Doctors strike: We are losing lives – Prof. Oke, LASUTH CMD

on   /   in Health 6:50 pm   /   Comments

Prof. David Anthonio Oke is an Honourary Consultant Physician and Cardiologist.  He was newly appointed by the Lagos State Governor as the Chief Medical Director the Lagos State University Teaching Hospital (LASUTH). He is expected to bring to bear on LASUTH, a distinguished working career that will enable him continue the drive to entrench LASUTH as the gold standard among Teaching Hospitals in Nigeria. Before his appointment, he was the Head of the faculty of medicine, College of Medicine University of Lagos. In this interview with Chioma Obinna, Oke sheds light on a number of issues about the hospital that is generating concerns among stakeholders, particularly, the impact of the on-going industrial action called by the Medical Guild. He also gave a picture of what LASUTH will be during and after he leaves office.

Excerpts:
Impact of the doctor’s strike:

There are many problems but the immediate one is this doctor’s strike, it is really affecting the provision of services to the populace but that is being handled by the ministry of health and we hope within the next couple of days, it will come to an end.

When there is a strike like this,  it will be  wrong to think about the financial loss because that is there but we should be more concerned about the lives that we have lost. There is no way one can actually quantify that, it is enormous. What we have done here, through the good citizens of Lagos state who are in the Association of General Private Medical Practice, who came on their own and say, let the strike go on but we don’t want our
people to die. Let us put something in place that will save people who are terribly in need of medical care.

Patients who cannot stay beyond three days without treatment, like someone bleeding, somebody with Gastroenteritis so that we can arrest and stop them. They have been sending doctors to us on casualty in surgery, casualty in medicine and casualty in paediatrics.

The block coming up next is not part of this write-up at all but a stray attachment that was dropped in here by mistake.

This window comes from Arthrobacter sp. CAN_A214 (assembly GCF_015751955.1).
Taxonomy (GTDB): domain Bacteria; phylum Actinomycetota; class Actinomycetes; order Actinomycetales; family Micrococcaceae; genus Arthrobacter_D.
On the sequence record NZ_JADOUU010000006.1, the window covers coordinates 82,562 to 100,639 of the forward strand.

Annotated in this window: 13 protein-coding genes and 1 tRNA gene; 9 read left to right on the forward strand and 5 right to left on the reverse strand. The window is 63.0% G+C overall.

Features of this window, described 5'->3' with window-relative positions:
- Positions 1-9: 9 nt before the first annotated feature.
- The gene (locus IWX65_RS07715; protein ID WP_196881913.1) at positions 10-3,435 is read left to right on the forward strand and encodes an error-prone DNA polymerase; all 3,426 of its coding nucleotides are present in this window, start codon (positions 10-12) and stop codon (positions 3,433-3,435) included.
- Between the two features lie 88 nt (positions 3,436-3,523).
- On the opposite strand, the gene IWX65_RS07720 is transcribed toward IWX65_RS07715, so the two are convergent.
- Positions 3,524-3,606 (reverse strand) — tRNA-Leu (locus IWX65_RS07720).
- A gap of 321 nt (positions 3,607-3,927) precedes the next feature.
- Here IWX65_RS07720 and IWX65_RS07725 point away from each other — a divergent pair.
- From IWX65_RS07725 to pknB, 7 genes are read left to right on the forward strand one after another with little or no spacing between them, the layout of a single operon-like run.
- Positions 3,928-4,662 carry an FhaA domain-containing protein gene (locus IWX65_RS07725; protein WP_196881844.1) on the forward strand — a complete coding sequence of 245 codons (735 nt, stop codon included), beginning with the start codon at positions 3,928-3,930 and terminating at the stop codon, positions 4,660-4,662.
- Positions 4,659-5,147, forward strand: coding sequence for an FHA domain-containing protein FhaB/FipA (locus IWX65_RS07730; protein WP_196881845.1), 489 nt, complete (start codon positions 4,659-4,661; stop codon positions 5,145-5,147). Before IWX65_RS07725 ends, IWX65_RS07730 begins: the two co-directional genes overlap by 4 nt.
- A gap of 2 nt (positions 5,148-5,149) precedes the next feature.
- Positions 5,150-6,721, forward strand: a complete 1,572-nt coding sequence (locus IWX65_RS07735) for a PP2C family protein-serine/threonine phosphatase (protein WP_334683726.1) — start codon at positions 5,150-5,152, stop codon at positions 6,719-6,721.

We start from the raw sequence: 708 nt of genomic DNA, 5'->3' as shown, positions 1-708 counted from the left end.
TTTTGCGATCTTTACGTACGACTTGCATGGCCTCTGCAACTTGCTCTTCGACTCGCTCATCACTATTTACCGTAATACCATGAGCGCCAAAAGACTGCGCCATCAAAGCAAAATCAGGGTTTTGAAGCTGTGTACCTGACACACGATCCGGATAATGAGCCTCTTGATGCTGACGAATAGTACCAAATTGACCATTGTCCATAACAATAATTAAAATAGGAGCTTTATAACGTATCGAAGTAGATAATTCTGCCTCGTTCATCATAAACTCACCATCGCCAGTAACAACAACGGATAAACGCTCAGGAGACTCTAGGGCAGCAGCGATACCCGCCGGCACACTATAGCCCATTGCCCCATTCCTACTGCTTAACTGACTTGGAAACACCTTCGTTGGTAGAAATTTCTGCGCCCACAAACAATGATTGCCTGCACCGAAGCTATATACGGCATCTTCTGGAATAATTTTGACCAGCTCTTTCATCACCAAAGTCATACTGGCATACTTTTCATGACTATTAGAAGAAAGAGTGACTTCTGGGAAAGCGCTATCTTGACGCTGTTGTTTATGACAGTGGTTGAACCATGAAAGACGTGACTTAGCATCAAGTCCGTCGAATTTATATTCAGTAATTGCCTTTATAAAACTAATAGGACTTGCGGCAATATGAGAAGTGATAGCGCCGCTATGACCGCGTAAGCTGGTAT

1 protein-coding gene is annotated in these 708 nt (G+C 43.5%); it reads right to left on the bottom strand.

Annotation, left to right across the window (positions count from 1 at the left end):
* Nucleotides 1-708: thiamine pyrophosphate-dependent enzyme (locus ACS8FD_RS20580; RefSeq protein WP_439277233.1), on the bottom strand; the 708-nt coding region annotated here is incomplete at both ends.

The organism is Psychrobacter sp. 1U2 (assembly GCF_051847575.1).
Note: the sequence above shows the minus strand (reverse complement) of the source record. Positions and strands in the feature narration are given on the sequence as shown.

*Professor Oke

We have lots of problems with the paediatric end because children are special people and to set ordinary drip for a child takes a lot of things but few paediatricians are there.  We are having lots of problems at the paediatric unit because children are special people. To set the drip for a child is not easy but a few of them are there. We have lost lives even with that in place. There was a patient who came in, it was a massive road traffic accident, skull fracture and things like that but that case needs much more intensive care like CT Scan which is not working  because of  the strike.

In terms of lives or human cost,  it is enormous. One cannot really put a price and these are children and men who could become governor of Lagos state in future or the President of Nigeria or somebody who could win the Nobel prize, you can never say, that is why you cannot quantify it.

Do you think both parties are handling the issue well?

When you negotiate, if I want X and the government is saying that I am paying Y, the essence of negotiation is for us to say, I will give you something more than Y and something less than X. Nothing can be gained if both parties are rigid and I think the government had gone one or two steps down the line much more than what they are offering and I only hope the other party will also sit and say let us resolve this strike because we too want to go back to work and then we can negotiate whatever is left. But I cannot really give you the position of things right now because the dynamics is beyond me. I am not a member of ARD or MDCAN but we have had discussions with them.  I think from what I was told, something good will come out from it.

Solution to incessant strikes:
There is need for an on-going negotiation with the doctors or whatever professionals you are dealing with. There should be good communication. I think that is probably the key. So that this would be proactive and if you have a meeting with them on a regular basis which is what the governor is proposing, that he is not stopping short of paying whatever. He wants to establish a committee which will comprise of doctors and government officials. So, issues like this before it crops up to become a really thorny one,  would have been addressed and solutions would have been provided. I think if that is put in place we will have less strike and may be, in the near future, there will be no more strikes.